No. I&A generally views living or traveling abroad as a positive experience. However, there are cases where national security concerns may arise from time spent abroad. Additionally, extensive foreign experience may delay the background investigation process if there is difficulty verifying information provided on the application.
Applicants should not be studying abroad during the academic year prior to the summer in which they wish to intern, as an individual must be physically present in the U.S. for the clearance process.
No, I&A does not pay for or provide housing for interns, nor does it pay for travel to/from Washington, D.C., for participation in the program. he I&A Internship Program Coordinator can provide interns with information on nearby housing options. Interns receive a salary for time worked, which can help pay for living expenses. All interns are paid according to the General Schedule (GS), depending on their level of education and academic credits. Typically, interns are paid at GS grades from 3 to 9. Interns are eligible for federal benefits, including retirement, health insurance, leave accrual, etc.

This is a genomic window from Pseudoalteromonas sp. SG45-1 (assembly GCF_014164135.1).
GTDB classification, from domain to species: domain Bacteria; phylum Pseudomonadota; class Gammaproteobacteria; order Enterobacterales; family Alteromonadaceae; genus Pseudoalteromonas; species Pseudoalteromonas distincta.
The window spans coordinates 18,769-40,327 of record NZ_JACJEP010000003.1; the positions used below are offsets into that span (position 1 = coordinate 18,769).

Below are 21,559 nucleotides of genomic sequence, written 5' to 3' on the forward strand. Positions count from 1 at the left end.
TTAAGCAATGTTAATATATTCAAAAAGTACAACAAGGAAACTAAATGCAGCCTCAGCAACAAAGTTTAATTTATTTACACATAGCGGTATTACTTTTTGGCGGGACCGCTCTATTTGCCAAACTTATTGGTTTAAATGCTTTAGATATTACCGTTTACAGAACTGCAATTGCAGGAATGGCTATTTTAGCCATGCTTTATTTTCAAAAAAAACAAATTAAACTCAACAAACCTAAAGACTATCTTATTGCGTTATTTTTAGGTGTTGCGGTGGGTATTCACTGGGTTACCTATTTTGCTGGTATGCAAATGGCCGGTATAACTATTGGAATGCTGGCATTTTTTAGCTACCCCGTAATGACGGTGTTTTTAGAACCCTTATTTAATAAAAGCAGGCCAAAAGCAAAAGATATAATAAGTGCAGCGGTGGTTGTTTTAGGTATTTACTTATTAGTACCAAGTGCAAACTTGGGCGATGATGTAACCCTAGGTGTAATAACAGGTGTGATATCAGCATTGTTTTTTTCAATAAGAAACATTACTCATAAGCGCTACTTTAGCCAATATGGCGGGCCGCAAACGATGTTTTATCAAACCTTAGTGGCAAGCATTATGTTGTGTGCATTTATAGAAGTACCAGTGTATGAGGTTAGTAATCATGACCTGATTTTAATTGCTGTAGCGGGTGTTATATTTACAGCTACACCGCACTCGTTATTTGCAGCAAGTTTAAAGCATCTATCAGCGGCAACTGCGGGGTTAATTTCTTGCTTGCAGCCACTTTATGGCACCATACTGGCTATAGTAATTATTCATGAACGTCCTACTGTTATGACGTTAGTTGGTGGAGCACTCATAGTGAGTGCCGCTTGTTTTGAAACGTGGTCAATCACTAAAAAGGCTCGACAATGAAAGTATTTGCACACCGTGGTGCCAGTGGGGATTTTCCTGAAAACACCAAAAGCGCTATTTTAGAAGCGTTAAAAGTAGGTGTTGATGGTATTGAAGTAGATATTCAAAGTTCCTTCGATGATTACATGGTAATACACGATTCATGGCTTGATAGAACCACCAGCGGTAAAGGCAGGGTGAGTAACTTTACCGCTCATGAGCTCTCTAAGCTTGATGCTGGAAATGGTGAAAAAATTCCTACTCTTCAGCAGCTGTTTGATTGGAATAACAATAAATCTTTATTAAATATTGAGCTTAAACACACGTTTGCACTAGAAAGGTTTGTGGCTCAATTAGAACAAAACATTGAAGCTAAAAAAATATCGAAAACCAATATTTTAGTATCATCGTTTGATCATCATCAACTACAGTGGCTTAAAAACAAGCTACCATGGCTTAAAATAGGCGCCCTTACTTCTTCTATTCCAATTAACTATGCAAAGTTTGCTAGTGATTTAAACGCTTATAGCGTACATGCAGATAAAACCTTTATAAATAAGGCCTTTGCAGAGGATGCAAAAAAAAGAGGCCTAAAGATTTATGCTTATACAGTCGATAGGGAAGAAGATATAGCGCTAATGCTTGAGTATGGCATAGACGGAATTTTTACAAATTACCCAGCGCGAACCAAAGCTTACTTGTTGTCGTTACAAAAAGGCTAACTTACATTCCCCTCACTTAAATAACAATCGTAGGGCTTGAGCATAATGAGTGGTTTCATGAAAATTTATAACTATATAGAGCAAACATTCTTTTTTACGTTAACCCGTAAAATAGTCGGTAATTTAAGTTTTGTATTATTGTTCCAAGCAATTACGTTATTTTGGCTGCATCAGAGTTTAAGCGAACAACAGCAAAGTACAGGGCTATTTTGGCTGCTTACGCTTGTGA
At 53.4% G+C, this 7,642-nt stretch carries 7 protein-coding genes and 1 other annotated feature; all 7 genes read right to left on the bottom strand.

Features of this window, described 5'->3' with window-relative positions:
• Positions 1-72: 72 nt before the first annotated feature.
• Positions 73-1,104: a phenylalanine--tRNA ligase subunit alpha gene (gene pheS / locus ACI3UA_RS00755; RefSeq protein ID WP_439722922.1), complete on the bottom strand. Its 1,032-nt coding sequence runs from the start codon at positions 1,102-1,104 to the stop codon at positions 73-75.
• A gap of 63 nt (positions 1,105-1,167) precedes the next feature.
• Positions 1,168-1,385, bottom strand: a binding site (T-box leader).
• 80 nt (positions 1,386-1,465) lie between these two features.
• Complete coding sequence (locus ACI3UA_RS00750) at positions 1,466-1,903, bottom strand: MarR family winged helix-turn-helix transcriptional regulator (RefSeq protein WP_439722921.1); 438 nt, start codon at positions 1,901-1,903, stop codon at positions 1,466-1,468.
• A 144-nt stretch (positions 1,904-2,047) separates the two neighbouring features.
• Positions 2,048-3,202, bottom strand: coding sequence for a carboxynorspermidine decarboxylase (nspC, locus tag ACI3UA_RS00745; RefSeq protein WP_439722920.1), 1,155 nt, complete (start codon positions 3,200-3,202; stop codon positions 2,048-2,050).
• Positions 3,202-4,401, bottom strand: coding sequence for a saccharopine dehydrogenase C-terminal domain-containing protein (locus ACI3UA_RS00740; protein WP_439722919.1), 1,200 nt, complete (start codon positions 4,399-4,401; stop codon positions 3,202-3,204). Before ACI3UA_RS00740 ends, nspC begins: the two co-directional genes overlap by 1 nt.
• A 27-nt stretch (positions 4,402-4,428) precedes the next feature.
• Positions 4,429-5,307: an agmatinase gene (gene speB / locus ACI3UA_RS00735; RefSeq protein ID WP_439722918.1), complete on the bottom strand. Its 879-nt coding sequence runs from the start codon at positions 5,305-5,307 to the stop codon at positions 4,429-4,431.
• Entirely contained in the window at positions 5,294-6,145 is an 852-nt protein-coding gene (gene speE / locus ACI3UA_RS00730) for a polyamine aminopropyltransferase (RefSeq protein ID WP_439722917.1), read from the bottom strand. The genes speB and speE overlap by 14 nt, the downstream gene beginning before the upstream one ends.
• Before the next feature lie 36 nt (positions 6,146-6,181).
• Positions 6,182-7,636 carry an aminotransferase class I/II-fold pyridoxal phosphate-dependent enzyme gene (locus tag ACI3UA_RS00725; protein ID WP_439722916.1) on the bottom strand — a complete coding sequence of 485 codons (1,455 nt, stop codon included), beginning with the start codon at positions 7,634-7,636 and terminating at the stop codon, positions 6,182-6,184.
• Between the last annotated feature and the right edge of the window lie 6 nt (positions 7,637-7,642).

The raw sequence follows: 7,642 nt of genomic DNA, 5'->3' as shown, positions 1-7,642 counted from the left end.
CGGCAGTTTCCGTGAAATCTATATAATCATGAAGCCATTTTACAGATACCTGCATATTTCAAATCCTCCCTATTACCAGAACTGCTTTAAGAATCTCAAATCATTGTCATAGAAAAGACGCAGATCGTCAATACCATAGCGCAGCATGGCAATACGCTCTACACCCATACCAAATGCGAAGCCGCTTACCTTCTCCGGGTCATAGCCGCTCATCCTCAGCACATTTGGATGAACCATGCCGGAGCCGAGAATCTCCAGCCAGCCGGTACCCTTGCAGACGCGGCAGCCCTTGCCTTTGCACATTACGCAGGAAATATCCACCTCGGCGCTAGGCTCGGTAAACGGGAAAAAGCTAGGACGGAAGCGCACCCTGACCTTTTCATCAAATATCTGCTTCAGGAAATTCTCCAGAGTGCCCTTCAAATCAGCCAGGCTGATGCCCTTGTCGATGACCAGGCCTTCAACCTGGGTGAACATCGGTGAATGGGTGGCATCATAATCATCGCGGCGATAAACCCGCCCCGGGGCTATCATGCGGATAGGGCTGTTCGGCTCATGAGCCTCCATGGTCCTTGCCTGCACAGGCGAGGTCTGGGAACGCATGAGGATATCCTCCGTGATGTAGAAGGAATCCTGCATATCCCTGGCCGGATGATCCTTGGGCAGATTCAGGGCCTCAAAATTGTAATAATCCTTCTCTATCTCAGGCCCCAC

I&A offers federal public transit subsidies for the daily commute to and from work. Free parking is also available at several I&A facilities.
Interns are eligible for federal benefits ranging from retirement, health as well as annual and sick leave, among others.
Yes! In fact, we encourage our high-performing interns to return for an additional summer internship as long as they are students.
While an I&A internship is not a guarantee of a permanent position, we make every effort to place successful interns. All offers are contingent upon performance and fit for available positions.
Additional information can be found at https://www.dhs.gov/homeland-security-careers/office-intelligence-and-analysis-internship-program. Please note that I&A does NOT participate in the Pathways Program administered by the Office of Personnel Management.